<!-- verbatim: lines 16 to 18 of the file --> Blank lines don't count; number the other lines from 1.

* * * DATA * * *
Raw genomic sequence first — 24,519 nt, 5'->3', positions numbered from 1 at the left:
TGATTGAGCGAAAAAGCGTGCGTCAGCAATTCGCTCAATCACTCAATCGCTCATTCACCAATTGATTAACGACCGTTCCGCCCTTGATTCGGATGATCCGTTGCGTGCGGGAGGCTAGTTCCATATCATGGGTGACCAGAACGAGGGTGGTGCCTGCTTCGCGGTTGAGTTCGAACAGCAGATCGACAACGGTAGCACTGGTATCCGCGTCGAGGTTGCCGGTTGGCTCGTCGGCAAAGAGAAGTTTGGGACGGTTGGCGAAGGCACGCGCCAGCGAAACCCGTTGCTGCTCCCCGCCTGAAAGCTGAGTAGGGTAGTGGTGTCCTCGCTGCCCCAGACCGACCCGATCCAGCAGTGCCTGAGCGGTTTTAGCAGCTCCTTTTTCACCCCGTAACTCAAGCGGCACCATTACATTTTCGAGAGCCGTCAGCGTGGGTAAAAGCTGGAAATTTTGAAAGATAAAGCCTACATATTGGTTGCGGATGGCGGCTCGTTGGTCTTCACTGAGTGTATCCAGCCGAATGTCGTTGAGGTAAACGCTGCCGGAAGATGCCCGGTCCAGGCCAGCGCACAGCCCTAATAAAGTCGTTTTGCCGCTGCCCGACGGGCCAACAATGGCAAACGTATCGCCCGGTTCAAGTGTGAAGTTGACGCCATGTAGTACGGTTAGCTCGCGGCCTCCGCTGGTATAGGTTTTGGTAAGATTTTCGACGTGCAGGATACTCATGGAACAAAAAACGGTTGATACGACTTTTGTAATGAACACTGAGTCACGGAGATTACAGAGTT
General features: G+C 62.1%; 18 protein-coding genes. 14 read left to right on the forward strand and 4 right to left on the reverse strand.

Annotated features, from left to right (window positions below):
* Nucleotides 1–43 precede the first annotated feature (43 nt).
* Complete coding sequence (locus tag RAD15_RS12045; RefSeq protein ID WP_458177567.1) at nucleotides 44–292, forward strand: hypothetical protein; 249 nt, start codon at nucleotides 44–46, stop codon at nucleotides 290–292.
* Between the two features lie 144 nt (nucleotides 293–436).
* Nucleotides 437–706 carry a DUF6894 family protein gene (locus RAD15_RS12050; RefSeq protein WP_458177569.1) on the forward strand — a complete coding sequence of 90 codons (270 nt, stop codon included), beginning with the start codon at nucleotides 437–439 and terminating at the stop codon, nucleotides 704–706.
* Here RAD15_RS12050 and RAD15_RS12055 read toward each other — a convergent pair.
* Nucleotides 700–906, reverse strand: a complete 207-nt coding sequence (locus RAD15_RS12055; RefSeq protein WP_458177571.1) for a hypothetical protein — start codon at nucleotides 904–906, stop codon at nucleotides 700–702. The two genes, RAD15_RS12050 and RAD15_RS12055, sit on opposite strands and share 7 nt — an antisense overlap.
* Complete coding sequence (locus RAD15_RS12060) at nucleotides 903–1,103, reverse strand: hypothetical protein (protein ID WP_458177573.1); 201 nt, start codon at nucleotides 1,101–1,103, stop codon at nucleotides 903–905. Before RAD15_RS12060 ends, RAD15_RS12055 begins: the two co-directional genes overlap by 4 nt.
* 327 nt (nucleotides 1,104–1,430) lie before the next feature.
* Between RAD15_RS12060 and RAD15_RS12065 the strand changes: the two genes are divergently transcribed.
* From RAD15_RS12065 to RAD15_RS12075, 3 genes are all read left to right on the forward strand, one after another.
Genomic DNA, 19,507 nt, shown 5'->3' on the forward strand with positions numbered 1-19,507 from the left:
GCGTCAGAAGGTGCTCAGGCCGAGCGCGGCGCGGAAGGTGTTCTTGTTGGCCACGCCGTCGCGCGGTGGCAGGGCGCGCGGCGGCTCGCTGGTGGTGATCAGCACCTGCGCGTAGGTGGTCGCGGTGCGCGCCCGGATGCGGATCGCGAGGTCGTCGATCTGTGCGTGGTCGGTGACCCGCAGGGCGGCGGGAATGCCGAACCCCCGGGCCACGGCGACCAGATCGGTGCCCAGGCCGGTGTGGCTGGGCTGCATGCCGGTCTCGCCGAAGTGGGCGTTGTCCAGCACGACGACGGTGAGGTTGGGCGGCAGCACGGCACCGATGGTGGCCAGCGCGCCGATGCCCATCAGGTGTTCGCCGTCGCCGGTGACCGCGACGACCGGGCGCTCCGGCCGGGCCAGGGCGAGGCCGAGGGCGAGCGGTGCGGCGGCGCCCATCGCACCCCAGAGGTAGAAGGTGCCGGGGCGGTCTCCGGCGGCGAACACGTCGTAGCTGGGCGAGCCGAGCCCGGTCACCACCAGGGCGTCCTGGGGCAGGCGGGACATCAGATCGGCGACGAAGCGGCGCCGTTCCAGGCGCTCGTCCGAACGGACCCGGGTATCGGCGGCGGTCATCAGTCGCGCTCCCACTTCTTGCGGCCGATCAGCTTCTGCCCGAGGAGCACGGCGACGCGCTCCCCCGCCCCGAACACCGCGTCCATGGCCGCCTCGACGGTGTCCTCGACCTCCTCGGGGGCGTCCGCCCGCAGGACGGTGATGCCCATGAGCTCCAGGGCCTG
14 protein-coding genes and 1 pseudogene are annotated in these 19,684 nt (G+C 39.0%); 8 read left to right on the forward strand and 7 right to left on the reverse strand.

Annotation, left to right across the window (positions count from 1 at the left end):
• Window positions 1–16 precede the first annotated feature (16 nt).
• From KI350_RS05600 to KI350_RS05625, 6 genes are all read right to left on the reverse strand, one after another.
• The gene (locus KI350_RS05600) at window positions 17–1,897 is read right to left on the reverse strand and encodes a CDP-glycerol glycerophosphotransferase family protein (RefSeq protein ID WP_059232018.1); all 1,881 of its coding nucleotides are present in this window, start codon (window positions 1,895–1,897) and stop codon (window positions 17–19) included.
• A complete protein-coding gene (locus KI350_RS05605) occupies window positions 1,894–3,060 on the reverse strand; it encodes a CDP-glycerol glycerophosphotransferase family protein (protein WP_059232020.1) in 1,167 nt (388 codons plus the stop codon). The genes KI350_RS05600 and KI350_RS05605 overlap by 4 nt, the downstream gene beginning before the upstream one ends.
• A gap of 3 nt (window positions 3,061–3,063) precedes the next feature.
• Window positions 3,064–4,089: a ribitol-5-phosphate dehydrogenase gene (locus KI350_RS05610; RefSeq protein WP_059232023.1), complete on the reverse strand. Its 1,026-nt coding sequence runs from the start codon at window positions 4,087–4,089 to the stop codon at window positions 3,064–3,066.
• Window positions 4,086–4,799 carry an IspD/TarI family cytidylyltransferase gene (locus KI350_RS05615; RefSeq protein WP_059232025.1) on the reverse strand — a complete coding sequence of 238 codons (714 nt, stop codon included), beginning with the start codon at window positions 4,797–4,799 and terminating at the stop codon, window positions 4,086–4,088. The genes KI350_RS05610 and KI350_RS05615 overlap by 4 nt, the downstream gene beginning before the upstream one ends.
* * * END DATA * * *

GCGTCAGAAGGTGCTCAGGCCGAGCGCGGCGCGGAAGGTGTTCTTGTTGGCCACGCCGTCGCGCGGTGGCAGGGCGCGCGGCGGCTCGCTGGTGGTGATCAGCACCTGCGCGTAGGTGGTCGCGGTGCGCGCCCGGATGCGGATCGCGAGGTCGTCGATCTGTGCGTGGTCGGTGACCCGCAGGGCGGCGGGAATGCCGAACCCCCGGGCCACGGCGACCAGATCGGTGCCCAGGCCGGTGTGGCTGGGCTGCATGCCGGTCTCGCCGAAGTGGGCGTTGTCCAGCACGACGACGGTGAGGTTGGGCGGCAGCACGGCACCGATGGTGGCCAGCGCGCCGATGCCCATCAGGTGTTCGCCGTCGCCGGTGACCGCGACGACCGGGCGCTCCGGCCGGGCCAGGGCGAGGCCGAGGGCGAGCGGTGCGGCGGCGCCCATCGCACCCCAGAGGTAGAAGGTGCCGGGGCGGTCTCCGGCGGCGAACACGTCGTAGCTGGGCGAGCCGAGCCCGGTCACCACCAGGGCGTCCTGGGGCAGGCGGGACATCAGATCGGCGACGAAGCGGCGCCGTTCCAGGCGCTCGTCCGAACGGACCCGGGTATCGGCGGCGGTCATCAGTCGCGCTCCCACTTCTTGCGGCCGATCAGCTTCTGCCCGAGGAGCACGGCGACGCGCTCCCCCGCCCCGAACACCGCGTCCATGGCCGCCTCGACGGTGTCCTCGACCTCCTCGGGGGCGTCCGCCCGCAGGACGGTGATGCCCATGAGCTCCAGGGCCTG
14 protein-coding genes and 1 pseudogene are annotated in these 19,684 nt (G+C 39.0%); 8 read left to right on the forward strand and 7 right to left on the reverse strand.

Annotation, left to right across the window (positions count from 1 at the left end):